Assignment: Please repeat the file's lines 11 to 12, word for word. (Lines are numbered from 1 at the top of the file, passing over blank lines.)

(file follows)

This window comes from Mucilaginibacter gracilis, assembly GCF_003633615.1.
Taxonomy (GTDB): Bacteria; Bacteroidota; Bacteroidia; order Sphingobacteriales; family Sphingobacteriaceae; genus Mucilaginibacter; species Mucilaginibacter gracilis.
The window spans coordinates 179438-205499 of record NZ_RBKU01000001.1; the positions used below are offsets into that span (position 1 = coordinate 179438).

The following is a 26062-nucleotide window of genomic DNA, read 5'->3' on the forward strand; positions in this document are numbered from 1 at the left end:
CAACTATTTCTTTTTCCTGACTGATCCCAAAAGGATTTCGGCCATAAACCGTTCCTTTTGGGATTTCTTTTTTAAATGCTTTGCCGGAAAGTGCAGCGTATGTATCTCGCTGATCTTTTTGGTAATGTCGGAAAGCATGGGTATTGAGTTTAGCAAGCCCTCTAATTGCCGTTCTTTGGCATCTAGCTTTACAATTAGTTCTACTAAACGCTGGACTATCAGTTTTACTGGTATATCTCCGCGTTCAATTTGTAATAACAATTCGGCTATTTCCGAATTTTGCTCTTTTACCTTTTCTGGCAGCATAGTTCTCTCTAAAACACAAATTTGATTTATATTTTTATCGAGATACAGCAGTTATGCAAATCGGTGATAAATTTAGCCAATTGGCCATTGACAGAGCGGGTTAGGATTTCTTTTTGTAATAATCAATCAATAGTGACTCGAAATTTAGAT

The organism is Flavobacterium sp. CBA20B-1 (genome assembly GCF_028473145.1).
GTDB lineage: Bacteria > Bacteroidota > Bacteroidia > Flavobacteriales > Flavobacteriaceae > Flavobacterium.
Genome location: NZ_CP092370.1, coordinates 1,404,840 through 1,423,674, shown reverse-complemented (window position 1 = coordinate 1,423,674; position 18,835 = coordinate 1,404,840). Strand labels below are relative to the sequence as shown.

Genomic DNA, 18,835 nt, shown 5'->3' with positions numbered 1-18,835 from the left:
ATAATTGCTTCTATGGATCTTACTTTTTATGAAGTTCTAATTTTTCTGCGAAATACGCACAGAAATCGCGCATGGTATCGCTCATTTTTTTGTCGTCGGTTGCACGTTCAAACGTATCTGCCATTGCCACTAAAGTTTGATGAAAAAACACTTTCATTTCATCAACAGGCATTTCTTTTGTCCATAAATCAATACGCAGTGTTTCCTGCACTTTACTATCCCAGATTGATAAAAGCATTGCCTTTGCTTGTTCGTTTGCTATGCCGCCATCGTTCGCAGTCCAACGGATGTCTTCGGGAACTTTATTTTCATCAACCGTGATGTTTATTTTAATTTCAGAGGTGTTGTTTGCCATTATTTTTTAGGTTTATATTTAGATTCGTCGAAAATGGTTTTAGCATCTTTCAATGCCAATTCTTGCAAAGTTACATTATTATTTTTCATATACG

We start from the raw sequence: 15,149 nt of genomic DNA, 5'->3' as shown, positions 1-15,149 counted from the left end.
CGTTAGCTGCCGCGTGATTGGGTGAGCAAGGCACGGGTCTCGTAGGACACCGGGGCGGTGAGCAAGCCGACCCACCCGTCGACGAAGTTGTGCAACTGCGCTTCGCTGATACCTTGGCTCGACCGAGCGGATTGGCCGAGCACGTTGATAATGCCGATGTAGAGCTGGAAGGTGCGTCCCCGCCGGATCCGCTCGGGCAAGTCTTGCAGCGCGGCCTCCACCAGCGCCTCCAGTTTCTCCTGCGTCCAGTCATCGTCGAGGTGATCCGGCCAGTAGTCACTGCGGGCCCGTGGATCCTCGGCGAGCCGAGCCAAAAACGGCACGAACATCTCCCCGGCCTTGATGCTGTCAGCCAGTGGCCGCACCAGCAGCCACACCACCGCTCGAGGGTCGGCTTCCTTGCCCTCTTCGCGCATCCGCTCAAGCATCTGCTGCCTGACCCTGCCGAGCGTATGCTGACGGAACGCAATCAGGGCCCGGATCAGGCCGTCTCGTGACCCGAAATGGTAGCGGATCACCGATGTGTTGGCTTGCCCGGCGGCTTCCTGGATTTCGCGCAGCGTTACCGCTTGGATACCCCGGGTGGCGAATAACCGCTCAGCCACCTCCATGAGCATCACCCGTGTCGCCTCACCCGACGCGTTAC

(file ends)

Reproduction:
We start from the raw sequence: 15,149 nt of genomic DNA, 5'->3' as shown, positions 1-15,149 counted from the left end.
CGTTAGCTGCCGCGTGATTGGGTGAGCAAGGCACGGGTCTCGTAGGACACCGGGGCGGTGAGCAAGCCGACCCACCCGTCGACGAAGTTGTGCAACTGCGCTTCGCTGATACCTTGGCTCGACCGAGCGGATTGGCCGAGCACGTTGATAATGCCGATGTAGAGCTGGAAGGTGCGTCCCCGCCGGATCCGCTCGGGCAAGTCTTGCAGCGCGGCCTCCACCAGCGCCTCCAGTTTCTCCTGCGTCCAGTCATCGTCGAGGTGATCCGGCCAGTAGTCACTGCGGGCCCGTGGATCCTCGGCGAGCCGAGCCAAAAACGGCACGAACATCTCCCCGGCCTTGATGCTGTCAGCCAGTGGCCGCACCAGCAGCCACACCACCGCTCGAGGGTCGGCTTCCTTGCCCTCTTCGCGCATCCGCTCAAGCATCTGCTGCCTGACCCTGCCGAGCGTATGCTGACGGAACGCAATCAGGGCCCGGATCAGGCCGTCTCGTGACCCGAAATGGTAGCGGATCACCGATGTGTTGGCTTGCCCGGCGGCTTCCTGGATTTCGCGCAGCGTTACCGCTTGGATACCCCGGGTGGCGAATAACCGCTCAGCCACCTCCATGAGCATCACCCGTGTCGCCTCACCCGACGCGTTAC